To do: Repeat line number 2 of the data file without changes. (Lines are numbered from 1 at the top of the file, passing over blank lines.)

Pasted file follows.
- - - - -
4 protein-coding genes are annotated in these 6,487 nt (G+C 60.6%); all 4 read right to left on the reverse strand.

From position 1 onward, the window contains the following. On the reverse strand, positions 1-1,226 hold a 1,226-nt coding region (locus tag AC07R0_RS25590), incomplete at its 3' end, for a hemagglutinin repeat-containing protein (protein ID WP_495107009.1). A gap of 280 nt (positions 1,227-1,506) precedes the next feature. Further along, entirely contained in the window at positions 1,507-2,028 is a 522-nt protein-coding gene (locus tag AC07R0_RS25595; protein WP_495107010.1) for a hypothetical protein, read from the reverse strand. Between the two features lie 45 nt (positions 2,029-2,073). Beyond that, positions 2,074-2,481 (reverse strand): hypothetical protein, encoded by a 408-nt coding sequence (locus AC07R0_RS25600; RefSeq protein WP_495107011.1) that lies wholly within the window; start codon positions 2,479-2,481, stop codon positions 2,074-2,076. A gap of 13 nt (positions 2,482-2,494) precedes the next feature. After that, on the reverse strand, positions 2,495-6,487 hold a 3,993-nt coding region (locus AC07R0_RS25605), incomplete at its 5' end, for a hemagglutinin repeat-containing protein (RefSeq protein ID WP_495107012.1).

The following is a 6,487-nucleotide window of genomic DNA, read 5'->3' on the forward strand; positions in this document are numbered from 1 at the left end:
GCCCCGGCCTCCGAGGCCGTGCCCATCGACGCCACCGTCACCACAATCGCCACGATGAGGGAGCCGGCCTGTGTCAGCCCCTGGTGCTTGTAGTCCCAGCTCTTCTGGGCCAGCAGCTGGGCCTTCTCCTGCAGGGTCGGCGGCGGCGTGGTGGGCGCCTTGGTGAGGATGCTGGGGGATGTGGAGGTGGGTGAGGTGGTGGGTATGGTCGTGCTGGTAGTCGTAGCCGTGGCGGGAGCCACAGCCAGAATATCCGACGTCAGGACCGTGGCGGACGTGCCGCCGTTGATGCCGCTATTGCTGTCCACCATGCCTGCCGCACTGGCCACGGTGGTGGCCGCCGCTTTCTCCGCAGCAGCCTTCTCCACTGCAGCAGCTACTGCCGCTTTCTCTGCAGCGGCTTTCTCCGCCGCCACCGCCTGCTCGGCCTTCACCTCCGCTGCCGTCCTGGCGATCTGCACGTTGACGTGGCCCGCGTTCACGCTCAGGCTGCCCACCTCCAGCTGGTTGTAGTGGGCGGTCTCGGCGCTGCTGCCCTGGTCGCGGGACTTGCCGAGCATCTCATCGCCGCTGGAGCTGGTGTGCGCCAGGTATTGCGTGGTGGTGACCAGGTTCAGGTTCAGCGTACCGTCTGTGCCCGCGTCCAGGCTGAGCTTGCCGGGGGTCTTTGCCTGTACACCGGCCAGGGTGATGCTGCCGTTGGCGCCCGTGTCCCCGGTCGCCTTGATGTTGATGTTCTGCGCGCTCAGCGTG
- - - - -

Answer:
From position 1 onward, the window contains the following. On the reverse strand, positions 1-1,226 hold a 1,226-nt coding region (locus tag AC07R0_RS25590), incomplete at its 3' end, for a hemagglutinin repeat-containing protein (protein ID WP_495107009.1). A gap of 280 nt (positions 1,227-1,506) precedes the next feature. Further along, entirely contained in the window at positions 1,507-2,028 is a 522-nt protein-coding gene (locus tag AC07R0_RS25595; protein WP_495107010.1) for a hypothetical protein, read from the reverse strand. Between the two features lie 45 nt (positions 2,029-2,073). Beyond that, positions 2,074-2,481 (reverse strand): hypothetical protein, encoded by a 408-nt coding sequence (locus AC07R0_RS25600; RefSeq protein WP_495107011.1) that lies wholly within the window; start codon positions 2,479-2,481, stop codon positions 2,074-2,076. A gap of 13 nt (positions 2,482-2,494) precedes the next feature. After that, on the reverse strand, positions 2,495-6,487 hold a 3,993-nt coding region (locus AC07R0_RS25605), incomplete at its 5' end, for a hemagglutinin repeat-containing protein (RefSeq protein ID WP_495107012.1).